For any , define a gap function and an operator , as follows,

It is immediate to show that this gap function, , induces the duality gap appearing in Eq. (3), i.e., . Also, from the convex-concavity of it immediately follows that is convex in . The next lemma from Nemirovski (2004) shows that is a gap function compatible with (for completeness we provide its proof in Appendix A.1).

Lemma 2.1.

The following applies for any :

Mirror Map for Zero-sum Games.

In this work, our variational inequality method employs a mirror-map over . For the case of zero-zum games , and we usually have separate mirror-map terms, , and . Juditsky and Nemirovski (2011) have found a way to appropriately define a mirror-map over using . We hereby describe it.

Assume that the separate mirror-maps are -strongly convex w.r.t. norms and , and let and be the respective dual norms. Also, define , and similarly define . Juditsky and Nemirovski (2011) suggest to employ,

and to define,

(4)

In this case is -strongly-convex w.r.t. . Also, the dual norm of in this case is,

(5)
Smooth Zero-sum Games.

It can be shown that if the gradient mapping , and are Lipschitz-continuous with respect to both and , then the monotone operator defined through is also smooth. Concretely, let , and be norms over and , and let , and be their respective dual norms. Juditsky and Nemirovski (2011) show that if the following holds ,

Then it can be shown that

where , and are defined in Equations (4) and (5), and,

3 Universal Mirror-Prox

This section presents our variational inequality algorithm. We first introduce the optimistic-OGD algorithm of Rakhlin and Sridharan (2013), and present its guarantees. Then we show how to adapt this algorithm together with a novel learning rate rule in order to solve variational inequalities in a universal manner. Concretely, we present an algorithm that, without any prior knowledge regarding the problem’s smoothness, obtains a rate of for smooth problems (Thm. 3.1), and an rate for non-smooth problems (Thm. 3.2). Our algorithm can be seen as an adaptive version of the Mirror-Prox method (Nemirovski, 2004).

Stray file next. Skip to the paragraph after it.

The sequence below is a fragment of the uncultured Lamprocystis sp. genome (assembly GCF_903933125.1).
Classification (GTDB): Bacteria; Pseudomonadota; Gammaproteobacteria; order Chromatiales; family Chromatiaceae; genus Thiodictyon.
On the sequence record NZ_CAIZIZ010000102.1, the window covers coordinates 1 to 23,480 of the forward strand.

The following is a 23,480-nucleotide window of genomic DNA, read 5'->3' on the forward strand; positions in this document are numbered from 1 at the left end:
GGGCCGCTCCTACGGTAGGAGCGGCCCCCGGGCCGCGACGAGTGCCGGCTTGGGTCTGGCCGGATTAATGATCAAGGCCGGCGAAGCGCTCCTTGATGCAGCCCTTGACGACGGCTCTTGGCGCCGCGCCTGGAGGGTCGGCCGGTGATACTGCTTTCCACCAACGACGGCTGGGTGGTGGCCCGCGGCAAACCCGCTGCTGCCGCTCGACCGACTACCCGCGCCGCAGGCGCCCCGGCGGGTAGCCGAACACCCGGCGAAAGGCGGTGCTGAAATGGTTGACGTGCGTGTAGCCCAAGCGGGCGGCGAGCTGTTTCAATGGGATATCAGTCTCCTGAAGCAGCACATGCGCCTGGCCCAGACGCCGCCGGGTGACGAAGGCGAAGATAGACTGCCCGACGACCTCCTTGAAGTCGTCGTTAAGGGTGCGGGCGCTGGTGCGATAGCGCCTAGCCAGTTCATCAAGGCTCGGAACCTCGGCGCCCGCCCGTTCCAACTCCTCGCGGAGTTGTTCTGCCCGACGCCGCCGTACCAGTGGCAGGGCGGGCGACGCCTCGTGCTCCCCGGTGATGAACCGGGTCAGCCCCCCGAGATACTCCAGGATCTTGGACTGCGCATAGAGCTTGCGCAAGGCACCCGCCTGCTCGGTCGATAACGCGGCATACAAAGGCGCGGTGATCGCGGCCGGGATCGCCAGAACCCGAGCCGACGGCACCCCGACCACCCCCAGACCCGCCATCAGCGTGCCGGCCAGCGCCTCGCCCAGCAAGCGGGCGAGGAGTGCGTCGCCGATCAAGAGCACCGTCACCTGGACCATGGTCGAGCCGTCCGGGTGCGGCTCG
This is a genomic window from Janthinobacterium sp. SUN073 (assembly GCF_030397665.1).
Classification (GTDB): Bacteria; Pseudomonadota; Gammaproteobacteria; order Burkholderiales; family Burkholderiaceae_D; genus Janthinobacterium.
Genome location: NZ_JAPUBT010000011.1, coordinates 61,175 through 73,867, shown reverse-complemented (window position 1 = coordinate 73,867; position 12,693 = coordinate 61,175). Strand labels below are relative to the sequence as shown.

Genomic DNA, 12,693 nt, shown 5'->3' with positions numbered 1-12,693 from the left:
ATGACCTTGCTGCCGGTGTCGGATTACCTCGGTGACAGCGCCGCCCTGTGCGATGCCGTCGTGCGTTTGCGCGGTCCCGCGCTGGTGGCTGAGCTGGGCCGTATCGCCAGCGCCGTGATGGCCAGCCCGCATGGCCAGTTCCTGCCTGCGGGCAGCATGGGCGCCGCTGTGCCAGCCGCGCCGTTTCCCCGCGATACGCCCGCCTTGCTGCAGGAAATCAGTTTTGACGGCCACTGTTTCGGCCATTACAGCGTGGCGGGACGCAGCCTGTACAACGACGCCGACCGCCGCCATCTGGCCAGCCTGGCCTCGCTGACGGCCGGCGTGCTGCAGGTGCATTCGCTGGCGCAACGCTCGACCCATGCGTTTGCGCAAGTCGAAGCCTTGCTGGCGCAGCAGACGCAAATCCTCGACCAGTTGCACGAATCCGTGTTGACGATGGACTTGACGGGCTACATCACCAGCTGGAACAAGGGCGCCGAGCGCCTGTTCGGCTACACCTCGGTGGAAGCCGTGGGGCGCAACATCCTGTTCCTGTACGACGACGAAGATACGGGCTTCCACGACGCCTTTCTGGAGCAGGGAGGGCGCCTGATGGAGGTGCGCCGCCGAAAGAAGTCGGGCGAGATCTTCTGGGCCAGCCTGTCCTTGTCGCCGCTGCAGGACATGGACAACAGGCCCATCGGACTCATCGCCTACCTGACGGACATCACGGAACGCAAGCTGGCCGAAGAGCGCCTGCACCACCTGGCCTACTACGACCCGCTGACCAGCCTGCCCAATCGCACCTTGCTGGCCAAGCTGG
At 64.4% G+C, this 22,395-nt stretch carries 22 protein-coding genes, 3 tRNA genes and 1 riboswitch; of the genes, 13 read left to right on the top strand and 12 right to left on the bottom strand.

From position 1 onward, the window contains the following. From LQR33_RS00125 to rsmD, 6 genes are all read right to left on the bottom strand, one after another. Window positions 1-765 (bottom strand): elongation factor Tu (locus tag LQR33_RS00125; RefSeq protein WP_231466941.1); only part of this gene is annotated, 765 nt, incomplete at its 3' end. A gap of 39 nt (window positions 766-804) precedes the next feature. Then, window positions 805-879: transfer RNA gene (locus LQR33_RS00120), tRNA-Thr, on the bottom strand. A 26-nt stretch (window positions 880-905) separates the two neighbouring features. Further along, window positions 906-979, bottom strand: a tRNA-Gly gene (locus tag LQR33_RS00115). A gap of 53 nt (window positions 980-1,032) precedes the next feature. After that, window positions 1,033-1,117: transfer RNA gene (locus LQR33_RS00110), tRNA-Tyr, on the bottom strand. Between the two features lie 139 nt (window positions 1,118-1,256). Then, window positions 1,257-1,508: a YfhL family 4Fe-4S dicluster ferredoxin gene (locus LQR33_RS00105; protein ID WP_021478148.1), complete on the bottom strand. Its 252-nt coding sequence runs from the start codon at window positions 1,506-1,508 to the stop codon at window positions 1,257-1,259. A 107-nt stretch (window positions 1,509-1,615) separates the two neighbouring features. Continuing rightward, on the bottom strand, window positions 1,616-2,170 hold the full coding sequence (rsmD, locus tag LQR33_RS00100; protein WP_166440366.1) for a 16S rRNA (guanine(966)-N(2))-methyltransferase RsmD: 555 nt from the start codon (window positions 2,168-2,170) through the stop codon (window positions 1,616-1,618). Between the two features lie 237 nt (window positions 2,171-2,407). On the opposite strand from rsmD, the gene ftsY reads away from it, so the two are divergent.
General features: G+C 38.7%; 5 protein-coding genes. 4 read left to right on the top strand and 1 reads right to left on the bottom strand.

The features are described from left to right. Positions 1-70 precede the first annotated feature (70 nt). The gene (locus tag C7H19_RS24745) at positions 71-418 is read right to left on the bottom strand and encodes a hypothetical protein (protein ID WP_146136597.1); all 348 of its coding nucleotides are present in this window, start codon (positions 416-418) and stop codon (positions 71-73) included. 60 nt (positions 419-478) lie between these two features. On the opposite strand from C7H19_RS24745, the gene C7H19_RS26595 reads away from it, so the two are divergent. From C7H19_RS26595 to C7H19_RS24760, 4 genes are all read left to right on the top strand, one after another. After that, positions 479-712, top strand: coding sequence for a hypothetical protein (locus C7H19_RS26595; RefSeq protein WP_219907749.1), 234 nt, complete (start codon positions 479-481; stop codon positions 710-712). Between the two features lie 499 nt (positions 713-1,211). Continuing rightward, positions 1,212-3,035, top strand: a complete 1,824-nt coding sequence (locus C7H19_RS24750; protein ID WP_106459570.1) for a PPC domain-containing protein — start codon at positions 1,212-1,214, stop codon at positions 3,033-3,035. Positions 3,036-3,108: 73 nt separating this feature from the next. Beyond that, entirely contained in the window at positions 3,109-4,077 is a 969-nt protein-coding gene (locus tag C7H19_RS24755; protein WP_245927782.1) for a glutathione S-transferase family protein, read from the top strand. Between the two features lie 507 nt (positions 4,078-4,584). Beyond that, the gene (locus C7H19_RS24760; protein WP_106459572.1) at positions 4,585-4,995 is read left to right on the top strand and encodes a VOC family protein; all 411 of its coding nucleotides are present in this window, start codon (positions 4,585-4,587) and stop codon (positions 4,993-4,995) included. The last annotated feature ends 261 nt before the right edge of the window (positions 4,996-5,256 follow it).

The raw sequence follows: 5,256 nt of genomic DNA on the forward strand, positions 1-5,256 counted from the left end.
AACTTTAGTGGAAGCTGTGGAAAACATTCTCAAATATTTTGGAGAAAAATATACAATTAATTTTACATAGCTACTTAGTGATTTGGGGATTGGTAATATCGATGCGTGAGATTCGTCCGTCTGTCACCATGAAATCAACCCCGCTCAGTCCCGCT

We provide a proof sketch of Thm. 3.1 in Section 3.3. The full proofs are deferred to the Appendix.

3.1 Optimistic OGD

Here we introduce the optimistic online gradient descent (OGD) algorithm of Rakhlin and Sridharan (2013). This algorithm applies to the online linear optimization setting that can be described as a sequential game over rounds between a learner and an adversary. In each round ,

  • the learner picks a decision point ,

  • the adversary picks a loss vector

    ,

  • the learner incurs a loss of , and gets to view as a feedback.

The performance measure for the learner is the regret which is defined as follows,

and we are usually interested in learning algorithms that ensure a regret which is sublinear in .

Hint Vectors.

Rakhlin and Sridharan (2013) assume that in addition to viewing the loss sequence , the learner may access a sequence of “hint vectors” . Meaning that in each round , prior to choosing , the player gets to view a “hint vector” . In the case where the hints are good predictions for the loss vectors, i.e., , Rakhlin and Sridharan (2013) show that this could be exploited to provide improved regret guarantees. Concretely, they suggest to use the following optimistic OGD method:  Choose , and ,